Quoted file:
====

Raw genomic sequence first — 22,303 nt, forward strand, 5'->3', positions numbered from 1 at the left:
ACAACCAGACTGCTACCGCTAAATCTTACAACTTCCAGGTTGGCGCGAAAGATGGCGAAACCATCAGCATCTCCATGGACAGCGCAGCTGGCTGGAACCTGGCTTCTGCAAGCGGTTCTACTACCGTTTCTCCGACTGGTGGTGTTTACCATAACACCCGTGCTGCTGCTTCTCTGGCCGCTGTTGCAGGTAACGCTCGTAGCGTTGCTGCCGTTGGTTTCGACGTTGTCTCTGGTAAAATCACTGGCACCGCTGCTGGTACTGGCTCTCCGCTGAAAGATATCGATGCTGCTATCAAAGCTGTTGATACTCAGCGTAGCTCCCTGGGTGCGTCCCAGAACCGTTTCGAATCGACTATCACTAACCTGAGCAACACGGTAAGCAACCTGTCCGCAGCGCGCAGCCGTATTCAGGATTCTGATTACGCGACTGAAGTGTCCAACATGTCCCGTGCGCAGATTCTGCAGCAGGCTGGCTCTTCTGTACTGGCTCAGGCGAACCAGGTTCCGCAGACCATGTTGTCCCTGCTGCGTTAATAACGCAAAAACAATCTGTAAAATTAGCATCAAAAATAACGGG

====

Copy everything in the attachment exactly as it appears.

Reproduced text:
Raw genomic sequence first — 22,303 nt, forward strand, 5'->3', positions numbered from 1 at the left:
ACAACCAGACTGCTACCGCTAAATCTTACAACTTCCAGGTTGGCGCGAAAGATGGCGAAACCATCAGCATCTCCATGGACAGCGCAGCTGGCTGGAACCTGGCTTCTGCAAGCGGTTCTACTACCGTTTCTCCGACTGGTGGTGTTTACCATAACACCCGTGCTGCTGCTTCTCTGGCCGCTGTTGCAGGTAACGCTCGTAGCGTTGCTGCCGTTGGTTTCGACGTTGTCTCTGGTAAAATCACTGGCACCGCTGCTGGTACTGGCTCTCCGCTGAAAGATATCGATGCTGCTATCAAAGCTGTTGATACTCAGCGTAGCTCCCTGGGTGCGTCCCAGAACCGTTTCGAATCGACTATCACTAACCTGAGCAACACGGTAAGCAACCTGTCCGCAGCGCGCAGCCGTATTCAGGATTCTGATTACGCGACTGAAGTGTCCAACATGTCCCGTGCGCAGATTCTGCAGCAGGCTGGCTCTTCTGTACTGGCTCAGGCGAACCAGGTTCCGCAGACCATGTTGTCCCTGCTGCGTTAATAACGCAAAAACAATCTGTAAAATTAGCATCAAAAATAACGGG